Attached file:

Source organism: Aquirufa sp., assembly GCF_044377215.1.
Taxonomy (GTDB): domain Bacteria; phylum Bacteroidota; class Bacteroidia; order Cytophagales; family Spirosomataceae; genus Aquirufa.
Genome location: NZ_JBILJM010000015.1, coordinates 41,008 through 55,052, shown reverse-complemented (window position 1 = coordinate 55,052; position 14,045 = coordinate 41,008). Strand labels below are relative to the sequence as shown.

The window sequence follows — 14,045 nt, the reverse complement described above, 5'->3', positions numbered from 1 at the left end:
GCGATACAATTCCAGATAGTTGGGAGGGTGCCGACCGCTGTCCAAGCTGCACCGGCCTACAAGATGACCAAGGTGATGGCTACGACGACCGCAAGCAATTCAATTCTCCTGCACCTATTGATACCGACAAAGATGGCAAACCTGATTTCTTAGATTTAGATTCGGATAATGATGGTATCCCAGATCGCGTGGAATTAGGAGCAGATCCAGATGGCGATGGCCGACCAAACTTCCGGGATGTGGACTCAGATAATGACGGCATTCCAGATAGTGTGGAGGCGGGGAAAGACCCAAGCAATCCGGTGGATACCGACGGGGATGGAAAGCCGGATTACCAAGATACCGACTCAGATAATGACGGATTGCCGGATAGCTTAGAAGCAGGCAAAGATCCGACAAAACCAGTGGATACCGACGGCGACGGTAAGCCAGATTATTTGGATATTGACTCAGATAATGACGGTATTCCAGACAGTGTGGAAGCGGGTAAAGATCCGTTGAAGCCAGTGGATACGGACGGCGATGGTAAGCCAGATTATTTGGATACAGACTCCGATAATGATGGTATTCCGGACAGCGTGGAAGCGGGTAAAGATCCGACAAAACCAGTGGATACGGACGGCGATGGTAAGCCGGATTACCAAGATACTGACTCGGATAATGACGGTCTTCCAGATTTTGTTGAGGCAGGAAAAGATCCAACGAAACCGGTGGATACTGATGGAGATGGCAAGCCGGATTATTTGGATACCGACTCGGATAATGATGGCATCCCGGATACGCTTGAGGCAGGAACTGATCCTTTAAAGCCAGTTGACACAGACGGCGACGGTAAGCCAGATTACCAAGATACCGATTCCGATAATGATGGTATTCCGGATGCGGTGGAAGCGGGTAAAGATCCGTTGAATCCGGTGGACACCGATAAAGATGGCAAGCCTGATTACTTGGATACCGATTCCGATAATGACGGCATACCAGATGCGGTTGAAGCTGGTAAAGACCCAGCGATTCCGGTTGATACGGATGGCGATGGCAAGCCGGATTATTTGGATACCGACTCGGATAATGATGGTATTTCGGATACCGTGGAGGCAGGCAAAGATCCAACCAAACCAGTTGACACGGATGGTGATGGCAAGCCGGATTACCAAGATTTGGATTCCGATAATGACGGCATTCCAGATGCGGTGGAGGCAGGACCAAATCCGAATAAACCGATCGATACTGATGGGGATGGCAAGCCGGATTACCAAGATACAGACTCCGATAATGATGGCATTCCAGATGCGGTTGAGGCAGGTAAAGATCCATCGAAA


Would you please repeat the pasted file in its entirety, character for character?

Source organism: Aquirufa sp., assembly GCF_044377215.1.
Taxonomy (GTDB): domain Bacteria; phylum Bacteroidota; class Bacteroidia; order Cytophagales; family Spirosomataceae; genus Aquirufa.
Genome location: NZ_JBILJM010000015.1, coordinates 41,008 through 55,052, shown reverse-complemented (window position 1 = coordinate 55,052; position 14,045 = coordinate 41,008). Strand labels below are relative to the sequence as shown.

The window sequence follows — 14,045 nt, the reverse complement described above, 5'->3', positions numbered from 1 at the left end:
GCGATACAATTCCAGATAGTTGGGAGGGTGCCGACCGCTGTCCAAGCTGCACCGGCCTACAAGATGACCAAGGTGATGGCTACGACGACCGCAAGCAATTCAATTCTCCTGCACCTATTGATACCGACAAAGATGGCAAACCTGATTTCTTAGATTTAGATTCGGATAATGATGGTATCCCAGATCGCGTGGAATTAGGAGCAGATCCAGATGGCGATGGCCGACCAAACTTCCGGGATGTGGACTCAGATAATGACGGCATTCCAGATAGTGTGGAGGCGGGGAAAGACCCAAGCAATCCGGTGGATACCGACGGGGATGGAAAGCCGGATTACCAAGATACCGACTCAGATAATGACGGATTGCCGGATAGCTTAGAAGCAGGCAAAGATCCGACAAAACCAGTGGATACCGACGGCGACGGTAAGCCAGATTATTTGGATATTGACTCAGATAATGACGGTATTCCAGACAGTGTGGAAGCGGGTAAAGATCCGTTGAAGCCAGTGGATACGGACGGCGATGGTAAGCCAGATTATTTGGATACAGACTCCGATAATGATGGTATTCCGGACAGCGTGGAAGCGGGTAAAGATCCGACAAAACCAGTGGATACGGACGGCGATGGTAAGCCGGATTACCAAGATACTGACTCGGATAATGACGGTCTTCCAGATTTTGTTGAGGCAGGAAAAGATCCAACGAAACCGGTGGATACTGATGGAGATGGCAAGCCGGATTATTTGGATACCGACTCGGATAATGATGGCATCCCGGATACGCTTGAGGCAGGAACTGATCCTTTAAAGCCAGTTGACACAGACGGCGACGGTAAGCCAGATTACCAAGATACCGATTCCGATAATGATGGTATTCCGGATGCGGTGGAAGCGGGTAAAGATCCGTTGAATCCGGTGGACACCGATAAAGATGGCAAGCCTGATTACTTGGATACCGATTCCGATAATGACGGCATACCAGATGCGGTTGAAGCTGGTAAAGACCCAGCGATTCCGGTTGATACGGATGGCGATGGCAAGCCGGATTATTTGGATACCGACTCGGATAATGATGGTATTTCGGATACCGTGGAGGCAGGCAAAGATCCAACCAAACCAGTTGACACGGATGGTGATGGCAAGCCGGATTACCAAGATTTGGATTCCGATAATGACGGCATTCCAGATGCGGTGGAGGCAGGACCAAATCCGAATAAACCGATCGATACTGATGGGGATGGCAAGCCGGATTACCAAGATACAGACTCCGATAATGATGGCATTCCAGATGCGGTTGAGGCAGGTAAAGATCCATCGAAA